The Great Female Rip-Off: Why Women Are Charged More Than Men For Everyday Items

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Sometimes being a woman can feel a bit taxing - and new research has revealed that we are in fact, being taxed more than men for everyday items…

According to an investigation by The Times, women and girls are charged more for hundreds of products in the UK, and that on average, these are 37% more expensive than the male equivalents - obvs because it costs retailers more to spray the items pink than it does to make them blue.

Brands that were named and shamed in the newspaper’s investigation included Argos, Boots, Bic, Levi’s and Amazon. A range of Bic ‘for her’ pens cost £2.99 while a plain black ballpoint is just £1.98, identical children’s scooters in Argos retailed at £5 more in pink than in blue, Levi’s 501 jeans in the same waist and leg length were 46% more expensive than the men’s version, and Amazon sells a Playmobil pirates ship toy for £12.59 whilst the equivalent ‘fairy queen’  costs £14.99. In addition to this, the newspaper also reported that ‘Tesco sells five own-brand ‘female twin-blade disposable razors for £1’ and ‘for the same price men get ten of an almost identical product, except that the razors are blue.’

Tesco released a statement in response to the investigation saying: ‘We work hard to offer clear, fair and transparent pricing… a number of products for females have additional design and performance features’. But when it comes to shaving, we’re not really sure what special ‘features’ on our razors warrant the additional surcharge.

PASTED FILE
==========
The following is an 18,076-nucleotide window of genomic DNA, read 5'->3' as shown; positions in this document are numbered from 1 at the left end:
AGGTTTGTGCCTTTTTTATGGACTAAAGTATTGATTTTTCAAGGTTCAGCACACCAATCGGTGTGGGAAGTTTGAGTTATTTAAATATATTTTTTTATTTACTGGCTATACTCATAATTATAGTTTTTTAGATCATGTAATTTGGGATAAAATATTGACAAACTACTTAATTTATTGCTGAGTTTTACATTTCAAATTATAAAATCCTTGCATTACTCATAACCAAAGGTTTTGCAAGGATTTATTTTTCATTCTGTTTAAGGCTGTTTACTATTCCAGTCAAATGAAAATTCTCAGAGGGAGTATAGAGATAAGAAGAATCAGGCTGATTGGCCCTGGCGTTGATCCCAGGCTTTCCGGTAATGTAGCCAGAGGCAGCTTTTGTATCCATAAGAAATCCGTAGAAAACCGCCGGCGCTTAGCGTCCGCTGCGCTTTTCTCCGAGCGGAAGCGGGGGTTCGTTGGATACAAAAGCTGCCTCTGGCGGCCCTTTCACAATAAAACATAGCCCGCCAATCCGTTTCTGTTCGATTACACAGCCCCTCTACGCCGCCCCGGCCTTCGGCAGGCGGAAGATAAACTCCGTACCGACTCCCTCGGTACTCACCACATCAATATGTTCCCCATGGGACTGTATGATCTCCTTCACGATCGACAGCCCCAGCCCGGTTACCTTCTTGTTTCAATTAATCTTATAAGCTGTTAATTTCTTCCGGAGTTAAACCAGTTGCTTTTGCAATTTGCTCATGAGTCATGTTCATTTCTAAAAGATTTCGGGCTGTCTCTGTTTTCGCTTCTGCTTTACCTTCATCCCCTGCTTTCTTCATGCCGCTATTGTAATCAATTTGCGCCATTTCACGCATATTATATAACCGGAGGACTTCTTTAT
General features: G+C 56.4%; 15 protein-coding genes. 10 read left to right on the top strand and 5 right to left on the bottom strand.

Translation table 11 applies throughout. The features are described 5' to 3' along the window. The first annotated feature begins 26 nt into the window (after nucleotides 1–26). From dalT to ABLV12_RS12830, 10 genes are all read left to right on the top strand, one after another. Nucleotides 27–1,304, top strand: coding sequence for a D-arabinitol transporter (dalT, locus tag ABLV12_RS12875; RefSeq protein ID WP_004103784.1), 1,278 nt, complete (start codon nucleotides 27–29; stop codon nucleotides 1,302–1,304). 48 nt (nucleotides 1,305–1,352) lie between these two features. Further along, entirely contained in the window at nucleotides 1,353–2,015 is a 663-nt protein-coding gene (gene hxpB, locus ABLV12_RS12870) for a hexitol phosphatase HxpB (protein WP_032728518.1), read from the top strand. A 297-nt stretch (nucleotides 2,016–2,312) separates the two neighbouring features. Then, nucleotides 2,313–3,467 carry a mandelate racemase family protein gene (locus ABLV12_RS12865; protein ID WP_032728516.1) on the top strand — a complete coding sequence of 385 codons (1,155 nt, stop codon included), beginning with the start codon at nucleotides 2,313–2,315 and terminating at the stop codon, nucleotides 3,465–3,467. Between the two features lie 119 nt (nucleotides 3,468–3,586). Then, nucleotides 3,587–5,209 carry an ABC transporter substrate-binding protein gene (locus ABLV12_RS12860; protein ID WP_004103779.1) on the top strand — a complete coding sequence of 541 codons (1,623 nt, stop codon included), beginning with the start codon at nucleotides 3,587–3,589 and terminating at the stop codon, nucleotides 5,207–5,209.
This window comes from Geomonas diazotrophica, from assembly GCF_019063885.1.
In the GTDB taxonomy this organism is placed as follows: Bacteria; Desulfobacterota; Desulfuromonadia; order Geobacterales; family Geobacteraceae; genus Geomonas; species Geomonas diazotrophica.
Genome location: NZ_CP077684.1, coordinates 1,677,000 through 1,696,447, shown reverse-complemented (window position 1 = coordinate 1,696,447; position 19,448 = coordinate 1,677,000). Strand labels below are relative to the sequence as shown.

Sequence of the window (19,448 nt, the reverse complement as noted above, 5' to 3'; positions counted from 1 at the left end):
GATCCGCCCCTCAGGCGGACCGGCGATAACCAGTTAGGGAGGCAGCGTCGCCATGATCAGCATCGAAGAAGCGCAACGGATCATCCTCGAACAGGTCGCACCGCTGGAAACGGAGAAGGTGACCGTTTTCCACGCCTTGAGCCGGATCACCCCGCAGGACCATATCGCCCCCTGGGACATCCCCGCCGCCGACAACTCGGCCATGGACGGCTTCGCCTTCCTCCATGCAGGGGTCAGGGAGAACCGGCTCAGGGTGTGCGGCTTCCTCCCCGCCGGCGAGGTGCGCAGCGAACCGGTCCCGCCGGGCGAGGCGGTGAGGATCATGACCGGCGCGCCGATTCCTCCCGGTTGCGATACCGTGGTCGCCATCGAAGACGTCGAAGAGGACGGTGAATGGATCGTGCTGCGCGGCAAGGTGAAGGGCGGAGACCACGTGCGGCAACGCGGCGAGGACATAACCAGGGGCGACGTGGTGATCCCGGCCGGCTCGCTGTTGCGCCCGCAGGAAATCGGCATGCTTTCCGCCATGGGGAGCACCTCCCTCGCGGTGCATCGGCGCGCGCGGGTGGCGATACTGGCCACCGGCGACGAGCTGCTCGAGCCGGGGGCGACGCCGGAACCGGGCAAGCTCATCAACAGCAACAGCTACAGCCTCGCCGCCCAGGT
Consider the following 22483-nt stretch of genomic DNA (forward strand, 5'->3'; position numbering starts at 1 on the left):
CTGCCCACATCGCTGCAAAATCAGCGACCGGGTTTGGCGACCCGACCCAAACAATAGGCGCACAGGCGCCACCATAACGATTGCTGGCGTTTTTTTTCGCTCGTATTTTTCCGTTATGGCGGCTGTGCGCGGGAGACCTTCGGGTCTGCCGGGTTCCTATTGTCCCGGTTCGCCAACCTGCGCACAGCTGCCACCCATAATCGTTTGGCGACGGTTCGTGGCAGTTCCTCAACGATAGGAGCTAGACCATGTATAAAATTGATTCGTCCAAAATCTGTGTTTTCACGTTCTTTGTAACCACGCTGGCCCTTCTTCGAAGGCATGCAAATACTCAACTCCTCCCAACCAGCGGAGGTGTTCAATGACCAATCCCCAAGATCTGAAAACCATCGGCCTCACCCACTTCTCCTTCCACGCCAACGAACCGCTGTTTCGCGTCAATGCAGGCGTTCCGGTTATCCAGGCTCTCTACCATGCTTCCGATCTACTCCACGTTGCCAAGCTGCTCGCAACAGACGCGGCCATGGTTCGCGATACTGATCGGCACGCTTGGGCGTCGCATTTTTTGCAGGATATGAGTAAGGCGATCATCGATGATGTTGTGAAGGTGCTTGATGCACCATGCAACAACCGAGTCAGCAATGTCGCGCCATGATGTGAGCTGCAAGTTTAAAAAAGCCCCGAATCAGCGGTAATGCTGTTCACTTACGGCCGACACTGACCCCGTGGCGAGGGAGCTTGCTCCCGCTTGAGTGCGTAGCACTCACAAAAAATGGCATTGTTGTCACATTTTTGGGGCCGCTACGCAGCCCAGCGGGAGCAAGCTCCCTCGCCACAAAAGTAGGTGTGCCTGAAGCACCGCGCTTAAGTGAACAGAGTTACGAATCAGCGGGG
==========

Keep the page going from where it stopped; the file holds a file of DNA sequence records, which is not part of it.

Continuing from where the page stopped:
Retailers now risk being called to Parliament to justify their ridiculous gender mark-ups. Maria Miller, head of the women and equalities committee said: ‘It is unacceptable that women face higher costs for the same products just because they are targeted at women. Retailers have got to explain why they do this. At a time when we should be moving towards a more de-gendered society, retailers are out of step with public opinion.’

And it seems as well as highlighting rampant sexism within the retail industry, the investigation also serves to shed light on the practice of pushing gender-specific products on young children. Teaching kids that pink is only for girls and blue is for boys, entrenches gender divisions from a young age when really, we should just be letting children play with whatever sparks their interest. And really, we’re not sure why there even needs to be a male and female version of the same toy when there’s no difference except for the colour and price.

CEO of The Fawcett Society Sam Smethers, said: ‘The Times investigation is really quite shocking. What we are seeing here is a sexist surcharge. Retailers are using gender stereotypes to charge women a premium simply for being women. Not only are women being boxed in by gender stereotypes but they are paying more for it.

‘We need more gender neutral options and an end to these rip off practices.’

A similar investigation by The New York City Department of Consumer Affairs last year uncovered similarly depressing results - women in the US were charged 7% more than their male counterparts.  

Combined with the tampon tax here in the UK (which means we unwittingly pay a 5% tax for tampons and sanitary towels because they’re a ‘luxury item’) this latest report has confirmed what we’ve known all along: being a woman is an expensive business.

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